Now there’s no question that Murch’s credentials as far as the art form of cinematic editing is beyond reproach. But in a recent letter to Ebert, he goes way beyond a critique of 3D from the perspective of editing, citing biological arguments against the format such as:
[…] the “CPU” of our perceptual brain has to work extra hard, which is why after 20 minutes or so many people get headaches. They are doing something that 600 million years of evolution never prepared them for.
He’s referring to the process by which our eyes must try to converge on two different focal lengths in rapid succession. Now he may very well be right that this is the component of 3D that has caused undesirable effects amongst some viewers, but to claim that our very biology isn’t up to the task because of how we’ve evolved strikes me as a reach.
I get that Ebert hates 3D – heck I even agree with some of the points he’s made in the past – and I get that Murch isn’t impressed by it either, but I’m not buying the so-called scientific explanation as to why it sucks. Read the full post and see if you’re on-board or not.
Next: A new report suggests that this is the year we will see Blu-ray players for as little as $40 and 42″ LCD HDTVs coming in at under $300. Despite the fact that these devices will likely not support advanced features such as 3D, Wi-Fi or streaming, those are nonetheless stunning price points. It looks like 2011 will be the year that fantastic picture quality will be within reach of nearly every economic group in the West.
Finally, Pioneer and Sharp have announced that they will be creating a new line of LCD HTDVs that will bear the “Elite” badge – a marque that hasn’t graced a TV display since Pioneer discontinued its production of plasma panels last year. But this new venture, rather than being a rebirth of the TVs that earned CNET’s highest rating of any HDTV, appears to be at best a new line of LCD’s from Sharp with Pioneer’s Elite designation and at worst, nothing more than a re-badging of Sharp’s existing line-up of high-end models.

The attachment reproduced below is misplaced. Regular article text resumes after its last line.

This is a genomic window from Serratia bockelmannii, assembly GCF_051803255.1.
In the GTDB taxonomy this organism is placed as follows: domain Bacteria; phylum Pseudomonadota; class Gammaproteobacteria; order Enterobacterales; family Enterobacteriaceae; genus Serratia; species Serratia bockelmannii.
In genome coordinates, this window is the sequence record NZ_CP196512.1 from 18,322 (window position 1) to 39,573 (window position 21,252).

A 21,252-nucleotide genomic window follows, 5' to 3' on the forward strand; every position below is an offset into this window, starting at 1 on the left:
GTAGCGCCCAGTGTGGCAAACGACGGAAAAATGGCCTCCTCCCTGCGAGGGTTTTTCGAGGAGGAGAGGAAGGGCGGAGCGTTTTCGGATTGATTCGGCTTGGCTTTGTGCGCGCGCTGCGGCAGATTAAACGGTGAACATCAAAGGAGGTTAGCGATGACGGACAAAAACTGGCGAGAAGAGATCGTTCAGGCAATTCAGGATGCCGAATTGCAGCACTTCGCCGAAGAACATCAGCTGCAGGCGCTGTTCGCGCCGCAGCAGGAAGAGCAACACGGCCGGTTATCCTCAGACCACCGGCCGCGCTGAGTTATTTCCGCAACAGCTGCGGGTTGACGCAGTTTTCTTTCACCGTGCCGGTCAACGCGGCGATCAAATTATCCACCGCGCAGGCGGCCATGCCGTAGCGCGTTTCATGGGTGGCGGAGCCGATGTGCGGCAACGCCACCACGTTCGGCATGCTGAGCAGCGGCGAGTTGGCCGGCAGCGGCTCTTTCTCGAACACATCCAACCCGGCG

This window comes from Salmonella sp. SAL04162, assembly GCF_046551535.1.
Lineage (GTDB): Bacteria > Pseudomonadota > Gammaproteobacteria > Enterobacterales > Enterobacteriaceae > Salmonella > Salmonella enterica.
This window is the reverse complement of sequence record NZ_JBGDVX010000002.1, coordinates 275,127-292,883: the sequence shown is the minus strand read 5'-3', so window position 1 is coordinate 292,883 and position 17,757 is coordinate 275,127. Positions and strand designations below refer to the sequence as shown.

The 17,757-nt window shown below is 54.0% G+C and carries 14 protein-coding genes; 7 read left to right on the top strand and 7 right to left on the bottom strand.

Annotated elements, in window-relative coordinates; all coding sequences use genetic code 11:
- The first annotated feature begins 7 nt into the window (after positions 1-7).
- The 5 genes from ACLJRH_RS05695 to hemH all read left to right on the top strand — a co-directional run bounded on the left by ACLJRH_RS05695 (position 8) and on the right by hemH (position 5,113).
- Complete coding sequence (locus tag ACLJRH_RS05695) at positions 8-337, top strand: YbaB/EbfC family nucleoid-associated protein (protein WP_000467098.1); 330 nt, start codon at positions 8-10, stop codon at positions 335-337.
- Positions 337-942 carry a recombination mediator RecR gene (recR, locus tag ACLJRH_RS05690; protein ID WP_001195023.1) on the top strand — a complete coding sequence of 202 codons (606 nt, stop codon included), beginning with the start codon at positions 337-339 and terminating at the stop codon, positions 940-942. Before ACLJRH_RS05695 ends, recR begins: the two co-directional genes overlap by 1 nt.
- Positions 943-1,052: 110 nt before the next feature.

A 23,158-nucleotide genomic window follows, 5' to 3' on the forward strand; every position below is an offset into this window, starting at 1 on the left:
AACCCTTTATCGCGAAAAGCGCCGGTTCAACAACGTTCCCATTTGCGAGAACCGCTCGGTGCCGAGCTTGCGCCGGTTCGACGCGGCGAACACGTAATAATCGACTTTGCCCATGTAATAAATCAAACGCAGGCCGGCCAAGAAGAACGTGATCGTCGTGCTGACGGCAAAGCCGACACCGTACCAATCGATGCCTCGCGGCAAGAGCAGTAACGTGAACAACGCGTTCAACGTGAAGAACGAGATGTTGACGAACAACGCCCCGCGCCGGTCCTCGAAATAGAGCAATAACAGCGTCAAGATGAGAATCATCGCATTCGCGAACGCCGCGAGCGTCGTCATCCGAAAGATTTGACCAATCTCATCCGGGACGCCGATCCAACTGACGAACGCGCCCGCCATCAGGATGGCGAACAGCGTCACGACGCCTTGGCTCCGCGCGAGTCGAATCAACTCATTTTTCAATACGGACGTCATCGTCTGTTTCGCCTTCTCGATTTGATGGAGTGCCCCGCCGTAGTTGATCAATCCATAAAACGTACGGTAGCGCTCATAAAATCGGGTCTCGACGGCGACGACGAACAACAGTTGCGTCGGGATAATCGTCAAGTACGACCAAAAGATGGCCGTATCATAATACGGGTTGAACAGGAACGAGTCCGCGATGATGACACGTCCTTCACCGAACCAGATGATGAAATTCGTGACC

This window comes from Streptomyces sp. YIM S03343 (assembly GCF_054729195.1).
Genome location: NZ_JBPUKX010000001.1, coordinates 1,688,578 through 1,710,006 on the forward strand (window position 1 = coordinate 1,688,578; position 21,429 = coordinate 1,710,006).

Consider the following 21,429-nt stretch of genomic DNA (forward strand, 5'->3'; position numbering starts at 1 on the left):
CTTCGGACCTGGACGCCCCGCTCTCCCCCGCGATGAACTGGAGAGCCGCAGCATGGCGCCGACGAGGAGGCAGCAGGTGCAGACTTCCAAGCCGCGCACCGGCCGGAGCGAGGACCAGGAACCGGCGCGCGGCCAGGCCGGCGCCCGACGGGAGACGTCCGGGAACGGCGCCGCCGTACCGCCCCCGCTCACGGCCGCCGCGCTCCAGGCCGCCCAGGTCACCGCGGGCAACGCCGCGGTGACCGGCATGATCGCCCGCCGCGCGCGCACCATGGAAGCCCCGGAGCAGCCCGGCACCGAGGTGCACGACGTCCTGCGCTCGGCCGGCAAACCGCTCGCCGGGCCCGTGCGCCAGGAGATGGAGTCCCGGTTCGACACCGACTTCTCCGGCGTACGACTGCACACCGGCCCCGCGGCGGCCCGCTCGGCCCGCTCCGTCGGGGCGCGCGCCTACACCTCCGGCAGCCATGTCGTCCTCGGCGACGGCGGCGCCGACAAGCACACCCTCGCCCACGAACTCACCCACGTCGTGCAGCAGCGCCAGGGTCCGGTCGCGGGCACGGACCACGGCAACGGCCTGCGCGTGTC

At first it might seem that this is a dig at Sharp. It isn’t. I’ve had the chance to audition their latest line-up of Quattron 3D TVs and I was duly impressed by their image quality and feature set. They’re good TVs. But they aren’t plasma and they aren’t Pioneer units – in short, they aren’t “Elite”. Now I realize I should withhold final judgement until I see the new Elites in the flesh, but I am (as you can tell) highly skeptical. I’m also a little stunned that Pioneer – a company that put plasma on the map – has decided to back LCD as a display technology after all this time. I would have much preferred that they partner with Panasonic, a company that has stayed the course on plasma and has inherited Pioneer’s HDTV crown as a result. Perhaps Pioneer believed that LCD will eventually eclipse plasma as the best display technology, or maybe they’re just looking for a more cost-effective way to re-enter the TV business without having to actually make their own glass. Either way, I worry that the Elite marque – so long a pinnacle of quality in the A/V space – will be diminished by this move.
Update, Jan 30: I knew I had forgotten something. Back on the 20th, CNET’s David Katzmaier wrote an interesting piece concerning the merits of active vs. passive 3D based on his experiences comparing VIZIO’s new passive-3D TV (XVT3D650SV) to Panasonic’s class-leading active-3D set (TC-P65VT25). The results are instructive for those who are looking to make their move into the 3D arena: Passive possesses quite a few advantages over active (and I suspect will become the standard soon) but falls short in one key area which I hadn’t previously realized – the VIZIO TV at least, can’t do full HD in 3D. Their passive system uses a circular polarizer to blend two 540p images – that’s half the resolution of Panny’s active system which can present the full 1080p signal to each eye. I’m sure as newer passive systems come on the market, this limitation will be overcome, but in the meantime, active 3D would seem to be the better choice for folks who aren’t willing to sacrifice a pixel of their Blu-ray material.